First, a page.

The first way to examine part of what is in zookeeper is through the Solr Dashboard.

Click on the left panel as shown here:

In Solr’s install directory, go to:
$ cd server/scripts/cloud-scripts

$ ./ -zkhost localhost:9983 -cmd list | less

You will see how the Solr Dashboard is showing what is in zookeeper.

Now download zookeeper and install it.

Got to the zookeeper bin directory and run:
$ ./ -server localHost:9983

Just because Solr is running the embedded zookeeper doesn’t mean you can’t connect to it.
Note that is completely different than the shell found in Solr with the name

At the zk prompt to do following:
[zk: localHost:9983(CONNECTED) 1] ls /

You will see the following:
[configs, security.json, zookeeper, clusterstate.json, aliases.json, live_nodes, overseer, overseer_elect, collections]

You can examine the values, for example:
ls /live_nodes

Why did I talk about zookeeper now? Because it is essential to understand where things are being stored and who retrieves the data.

Add a Node to the Cluster

Now, install Solr on another machine. Obviously it needs to be able to see the existing Solr machines on the network.

I decided to install Solr on a Windows machine since the currently running Solr is on a CentOS machine.

I started the Command Prompt by specifying “Run as Administrator”. At this time I am not looking for permission issues, I am avoiding them. I want to see Solr working.

From the DOS Command Prompt while in the Solr bin directory run:
solr.cmd start -c -z
Obviously you use the I.P. address of your machine, not mine.

The -c means start in SolrCloud mode.
The -z specifies the zookeeper. Notice it is the embedded zookeeper already running in Solr.

Back to zookeeper, from the zookeeper command prompt (the real zookeeper, the capital C zookeeper, the
[zk: localHost:9983(CONNECTED) 3] ls /live_nodes
[zk: localHost:9983(CONNECTED) 4]

Notice that now there is a new entry in the live nodes.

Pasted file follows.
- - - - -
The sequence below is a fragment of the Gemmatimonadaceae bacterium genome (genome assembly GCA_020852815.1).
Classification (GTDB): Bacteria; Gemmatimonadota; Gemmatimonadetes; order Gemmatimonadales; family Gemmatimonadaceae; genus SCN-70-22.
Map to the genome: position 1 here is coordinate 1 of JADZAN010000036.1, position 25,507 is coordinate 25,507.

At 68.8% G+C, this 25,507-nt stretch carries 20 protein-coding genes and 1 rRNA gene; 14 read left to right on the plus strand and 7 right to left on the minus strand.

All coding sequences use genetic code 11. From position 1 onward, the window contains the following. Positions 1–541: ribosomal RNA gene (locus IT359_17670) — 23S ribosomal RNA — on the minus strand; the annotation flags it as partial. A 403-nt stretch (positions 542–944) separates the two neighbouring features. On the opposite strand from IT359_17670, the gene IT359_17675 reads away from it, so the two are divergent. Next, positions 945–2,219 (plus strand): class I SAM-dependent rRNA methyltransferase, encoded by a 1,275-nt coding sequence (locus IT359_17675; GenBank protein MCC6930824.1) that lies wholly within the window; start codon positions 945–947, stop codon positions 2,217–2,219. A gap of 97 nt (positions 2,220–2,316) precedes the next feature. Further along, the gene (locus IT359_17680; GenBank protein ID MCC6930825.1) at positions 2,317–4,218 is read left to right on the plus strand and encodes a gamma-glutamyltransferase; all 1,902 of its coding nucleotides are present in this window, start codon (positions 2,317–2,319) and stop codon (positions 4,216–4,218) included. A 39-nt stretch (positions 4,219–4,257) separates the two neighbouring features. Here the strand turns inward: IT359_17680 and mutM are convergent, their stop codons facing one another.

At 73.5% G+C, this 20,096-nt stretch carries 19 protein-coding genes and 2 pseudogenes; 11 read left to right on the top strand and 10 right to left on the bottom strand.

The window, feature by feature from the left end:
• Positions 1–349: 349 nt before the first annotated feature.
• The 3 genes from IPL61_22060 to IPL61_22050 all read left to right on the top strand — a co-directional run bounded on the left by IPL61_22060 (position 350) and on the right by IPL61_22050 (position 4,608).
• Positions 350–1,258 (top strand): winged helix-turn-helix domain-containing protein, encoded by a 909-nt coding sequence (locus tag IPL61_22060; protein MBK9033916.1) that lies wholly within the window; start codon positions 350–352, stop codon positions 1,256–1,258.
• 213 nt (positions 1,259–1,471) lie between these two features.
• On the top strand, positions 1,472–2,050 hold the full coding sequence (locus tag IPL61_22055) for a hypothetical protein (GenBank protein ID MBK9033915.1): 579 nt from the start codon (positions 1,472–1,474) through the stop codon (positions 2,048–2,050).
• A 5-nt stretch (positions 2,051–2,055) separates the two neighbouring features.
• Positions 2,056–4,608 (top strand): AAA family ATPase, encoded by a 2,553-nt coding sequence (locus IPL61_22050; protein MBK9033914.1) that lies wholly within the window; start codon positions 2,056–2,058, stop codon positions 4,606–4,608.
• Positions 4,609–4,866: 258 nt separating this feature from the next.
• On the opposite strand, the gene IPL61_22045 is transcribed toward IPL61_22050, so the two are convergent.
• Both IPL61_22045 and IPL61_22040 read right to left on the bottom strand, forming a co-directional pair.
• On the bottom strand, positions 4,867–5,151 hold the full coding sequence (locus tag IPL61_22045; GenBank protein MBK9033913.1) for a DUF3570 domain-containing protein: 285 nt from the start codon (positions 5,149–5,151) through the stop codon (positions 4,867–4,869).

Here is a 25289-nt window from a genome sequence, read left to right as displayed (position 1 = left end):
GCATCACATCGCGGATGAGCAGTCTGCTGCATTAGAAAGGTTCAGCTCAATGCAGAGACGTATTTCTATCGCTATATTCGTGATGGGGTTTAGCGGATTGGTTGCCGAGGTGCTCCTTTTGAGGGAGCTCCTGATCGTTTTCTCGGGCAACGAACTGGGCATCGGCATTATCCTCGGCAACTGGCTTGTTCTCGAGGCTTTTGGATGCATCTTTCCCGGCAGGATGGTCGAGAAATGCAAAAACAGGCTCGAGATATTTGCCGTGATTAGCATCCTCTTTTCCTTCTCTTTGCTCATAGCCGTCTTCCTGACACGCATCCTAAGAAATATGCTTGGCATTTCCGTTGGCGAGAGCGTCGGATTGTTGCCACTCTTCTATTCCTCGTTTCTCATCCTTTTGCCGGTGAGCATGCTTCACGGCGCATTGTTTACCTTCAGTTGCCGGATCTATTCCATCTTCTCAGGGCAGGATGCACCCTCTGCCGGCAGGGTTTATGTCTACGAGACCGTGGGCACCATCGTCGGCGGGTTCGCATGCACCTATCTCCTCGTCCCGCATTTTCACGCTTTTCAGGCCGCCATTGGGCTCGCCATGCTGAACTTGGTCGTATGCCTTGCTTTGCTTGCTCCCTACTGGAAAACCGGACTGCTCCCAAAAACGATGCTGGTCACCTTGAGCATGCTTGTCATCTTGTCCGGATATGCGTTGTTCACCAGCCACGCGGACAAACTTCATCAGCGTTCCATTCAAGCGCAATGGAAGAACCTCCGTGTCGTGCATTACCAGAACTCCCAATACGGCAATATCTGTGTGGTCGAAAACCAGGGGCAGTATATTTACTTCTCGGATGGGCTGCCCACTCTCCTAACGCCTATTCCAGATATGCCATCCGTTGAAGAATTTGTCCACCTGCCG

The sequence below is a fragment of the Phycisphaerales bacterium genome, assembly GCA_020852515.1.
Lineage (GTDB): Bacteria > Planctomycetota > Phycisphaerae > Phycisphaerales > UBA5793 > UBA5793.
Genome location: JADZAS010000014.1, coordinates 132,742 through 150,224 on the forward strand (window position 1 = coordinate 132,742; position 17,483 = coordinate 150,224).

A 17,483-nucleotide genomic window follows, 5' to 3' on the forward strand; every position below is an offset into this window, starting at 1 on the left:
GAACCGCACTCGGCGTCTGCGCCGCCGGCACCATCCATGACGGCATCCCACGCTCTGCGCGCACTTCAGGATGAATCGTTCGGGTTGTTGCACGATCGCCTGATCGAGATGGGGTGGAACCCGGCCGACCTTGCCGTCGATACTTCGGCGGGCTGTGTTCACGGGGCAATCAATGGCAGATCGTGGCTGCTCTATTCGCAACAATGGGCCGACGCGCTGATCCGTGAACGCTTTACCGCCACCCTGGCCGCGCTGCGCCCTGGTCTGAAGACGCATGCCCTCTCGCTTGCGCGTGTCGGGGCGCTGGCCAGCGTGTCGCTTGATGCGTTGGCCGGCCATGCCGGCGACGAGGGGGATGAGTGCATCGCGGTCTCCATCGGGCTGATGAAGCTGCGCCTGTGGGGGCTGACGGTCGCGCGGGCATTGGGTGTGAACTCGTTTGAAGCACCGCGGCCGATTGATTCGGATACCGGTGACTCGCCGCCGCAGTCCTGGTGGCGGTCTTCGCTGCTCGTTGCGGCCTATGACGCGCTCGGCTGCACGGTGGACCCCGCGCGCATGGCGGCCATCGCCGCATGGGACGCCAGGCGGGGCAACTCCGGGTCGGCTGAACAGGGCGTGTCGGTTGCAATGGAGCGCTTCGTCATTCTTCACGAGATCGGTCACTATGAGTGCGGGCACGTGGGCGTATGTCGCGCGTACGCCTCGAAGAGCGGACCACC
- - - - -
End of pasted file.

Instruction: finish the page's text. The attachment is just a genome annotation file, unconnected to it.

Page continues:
You can also see this in the Solr Dashboard of the original Solr instance.

Now go to the Solr Dashboard of the original Solr instance, not the one you just started. Notice in the top right the link “Try New UI”.

You will see this:

Click on the “gettingst…” link in the middle pane.

Now click on the Shards on the right of the middle panel.

Now click “add replica” on the right for shard1.

Select the ip address of the “new” instance, the one I started on the Windows machine is the last entry, and click “Create Replica”.

Now go to the Solr Dashboard of the new instance and go to the “Cloud” (click Cloud in the left panel).

Notice on the new instance that it is running and is hosting a Core / Replica of Shard 1.

What did these actions create on the new instance?


Inside of that new directory there is a file that contains this:

#Written by CorePropertiesLocator
#Wed Jan 27 17:40:26 UTC 2016

On the original instance of Solr add another replica / core for shard2 on the new Solr instance.

When finished the SolrCloud for the gettingstarted collection should look like this:

Adding Data

The Solr documentation instructs how to add data to the gettingstarted collection.

Before we add data we need to update the schema. The schema is stored in zookeeper and is called managed-schema. You can see it at this path in (the real zookeeper shell):

[zk: localHost:9983(CONNECTED) 4] get /configs/gettingstarted/managed-schema

In the Solr install directory go to example/films and read README.txt. You will see that you need to update the Solr schema. You can run the following command or go into Solr and add fields through the Solr Dashboard.

curl http://localhost:8983/solr/films/schema -X POST -H 'Content-type:application/json' --data-binary '{
   "add-field" : {
   "add-field" : {

I updated the schema through the UI of the Solr Dashboard.

After updating the schema I reloaded the cores through the Solr Dashboard.

On the original (first) instance of Solr (in my case the instance running on CentOS) run the command:

bin/post -c gettingstarted example/films/films.json

Next go to the Solr Dashboard of the original instance, select the gettingstartedcollection and execute the default query.

It looks like the post put 1,100 records into the database.

If you don’t update the schema before running the post command you will call all kinds of exceptions and errors. I think this is because the post tries to auto-detect field types and update the schema at runtime and it erroneously picks the wrong field type.

Checking Replication

Now I am wondering did the replication to the second instance of Solr (for me the second instance was started on Windows) actually has the data. To check this I am going to remove the cores/replicas from my first instance of Solr (running on CentOS) by removing the cores / replicas through the Solr Dashboard.

Just click the red X next to each core / replica running on the first box.

Now go to the Cloud panel and see if the original box has been removed.

Everything looks as expected.

Now select the collection “gettingstarted” and execute the default query.

There are still 1,100 records. It looks like everything is working correctly.

Just to double check, go into the index directory and see if there are any files on the original instance.

$cd example/cloud/node1/solr/gettingstarted_shard1_replica2/data/index

There are no index files, just a write.lock file left there.